John C. Weber was born in Hamilton County, Ohio, April 13, 1849. To the common schools of his native county he is indebted for his educational thought, but this has been supplemented to a great degree by wide reading and intelligent observation of passing events. He remained under the parental roof until he had attained the age of twenty-two years, when he and his wife rented a farm in Sugar Creek township, this county, upon which they remained for five years. In 1878 he bought what was known as the Strahl place in section 12, Center township, consisting of forty acres, and there he made many improvements, building a barn in 1886 and a house in 1893. He continued to add to this tract by purchasing from time to time, as follows: Thirty-five acres of James T. Wilson in section 7; twenty acres of John H. White in section 12; fifty-five acres of the Strahl heirs in section 7, and eighty acres of John H. White in section 13. He has now a total of tow hundred and thirty acres of fine land, about two hundred and five acres of which is cleared. He does not confine himself strictly to any line of agriculture, but is diversified in his crops, paying also some attention to hogs, cattle and horses. He has depended upon the practical working of his farm in gaining a competence and he knows how to work it. He is a splendid judge of the character and quality of soils and knows what and when to sow to produce the best results. He has an accurate appreciation of modern farm implements and machinery and is an up-to-date agriculturist in all that the term implies. He gives also close attention to the moral and educational interests of his community and at one time taught school four terms in Sugar Creek township. Politically he is a Republican, though beyond the exercise of his franchise he has not felt himself called upon to take any active part in politics. Religiously, he affiliates with the Methodist Episcopal church and is active in advancing its interests.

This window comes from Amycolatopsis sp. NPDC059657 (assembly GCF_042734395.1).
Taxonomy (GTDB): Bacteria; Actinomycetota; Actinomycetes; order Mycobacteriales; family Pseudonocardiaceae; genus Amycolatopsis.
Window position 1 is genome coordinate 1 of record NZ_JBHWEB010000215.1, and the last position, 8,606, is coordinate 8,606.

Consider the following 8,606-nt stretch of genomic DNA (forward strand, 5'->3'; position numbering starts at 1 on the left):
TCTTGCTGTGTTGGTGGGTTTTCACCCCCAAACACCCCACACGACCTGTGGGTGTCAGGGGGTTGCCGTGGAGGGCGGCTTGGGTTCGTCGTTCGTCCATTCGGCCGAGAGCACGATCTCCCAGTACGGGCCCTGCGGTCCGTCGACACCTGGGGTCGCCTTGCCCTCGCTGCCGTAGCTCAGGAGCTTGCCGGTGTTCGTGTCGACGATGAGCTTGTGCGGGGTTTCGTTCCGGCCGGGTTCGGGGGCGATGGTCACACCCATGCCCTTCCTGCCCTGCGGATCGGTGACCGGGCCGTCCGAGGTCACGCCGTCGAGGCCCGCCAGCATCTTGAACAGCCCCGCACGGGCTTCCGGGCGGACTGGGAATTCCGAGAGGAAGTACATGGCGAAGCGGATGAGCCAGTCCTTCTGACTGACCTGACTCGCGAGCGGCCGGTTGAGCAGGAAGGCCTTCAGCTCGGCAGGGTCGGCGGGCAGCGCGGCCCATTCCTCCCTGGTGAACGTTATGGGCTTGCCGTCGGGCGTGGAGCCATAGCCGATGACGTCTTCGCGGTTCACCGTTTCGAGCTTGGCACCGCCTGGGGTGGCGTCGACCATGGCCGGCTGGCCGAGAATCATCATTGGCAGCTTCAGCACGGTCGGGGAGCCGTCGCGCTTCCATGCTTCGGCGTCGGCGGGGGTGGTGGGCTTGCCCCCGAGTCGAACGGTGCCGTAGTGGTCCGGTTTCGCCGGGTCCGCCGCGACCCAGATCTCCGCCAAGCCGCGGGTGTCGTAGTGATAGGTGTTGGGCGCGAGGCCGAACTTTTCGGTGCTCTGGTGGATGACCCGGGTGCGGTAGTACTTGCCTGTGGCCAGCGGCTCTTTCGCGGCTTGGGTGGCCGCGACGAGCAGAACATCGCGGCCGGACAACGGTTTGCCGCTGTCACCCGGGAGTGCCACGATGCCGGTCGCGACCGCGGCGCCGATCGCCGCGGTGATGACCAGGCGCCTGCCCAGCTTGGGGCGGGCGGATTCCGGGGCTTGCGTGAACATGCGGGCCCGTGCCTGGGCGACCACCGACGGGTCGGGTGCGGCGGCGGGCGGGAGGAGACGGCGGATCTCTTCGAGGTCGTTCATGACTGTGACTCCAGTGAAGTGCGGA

On November 3, 1872, Mr. Weber was united in the holy bonds of wedlock with Miss Annie E. Hawk, of Sugar Creek township, a daughter of James C. and Mary J. (McNee) Hawk. Her father was a native of Brown county, Ohio, and her mother of Highland county, that state. The latter, when but four years of age, was brought by her parents to this count. Mr. and Mrs. Hawk were the parents of eight children, mentioned as follows: David F. resided in Greene county, Indiana; Annie is the wife of the subject; Henry L. lives in Henry county, this state; Benjamin is deceased; Catherine is the wife of David L. Wickard, of Center township; Eldora A. is the wife of John Marcee Smith; George O. lives in Sugar Creek township; and Charles H., also a resident of Sugar Creek township. Mrs. Weber’s father still resides on the old home place. To the subject and wife were born three children, as follows: Cora A. is the wife of John L. Milbourn, of Brandywine township; Carl H. is at home, as is also George E.

It will be apropos in this connection to gibe a few facts concerning the parents of Mr. Weber. His father, Henry Weber, was born February 13, 1826, in Hesse Darmstadt, Germany, and chose for his wife Elizabeth Humbach, who was born August 11, 1827. He was by trade a weaver. In 1846, at the age to twenty years, he decided that in America lay larger opportunities for a young man of energy and ambition, and accordingly he emigrated alone to this county going at once to Cincinnati, Ohio. April 1, 1848, he was married, and about the same time went to Butler county, Ohio, where he remained until 1854, when he came to Indiana, locating in Sugar Creek township, Hancock County. Buying here three hundred acres of land, he cleared it and developed it into a fine farm. He lived on this place during the remainder of his life, his death occurring November 27, 1899; his wife died November 9, 1885. She was a native of Rhennish Prussia, Germany, and in 1840 accompanied her parents upon their emigration to America. She was one of a family of nine children, and they were all reared in Hamilton County, Ohio. Henry Weber was a farmer during his entire residence in America. A Democrat in politics, he never was a seeker after office, but performed well his part as a citizen of his adopted country. His wife was a member of the Evangelical Zion church, of Sugar Creek township, as were most of her children. Their children were as follows: John C.; Louis J., who lives in Brandywine township, William E. lives in Sugar Creek township; Catherine, deceased, was the wife of A. F. Schildmeier, of Sugar Creek township; Caroline is the wife of L. H. Jacob, also of Sugar Creek township; Henry died at the age to two years.

Transcribed from Biographical Memoirs of Hancock County B. F. Bowen, Publisher, Logansport, Indiana, 1902 Pages 398-399.

Submitted by Sylvia (Rose) Duda, Laingsburg, MI Sept. 22, 2003.

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Tom & Carolyn Ward / Columbus, Kansas /

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Tom & Carolyn Ward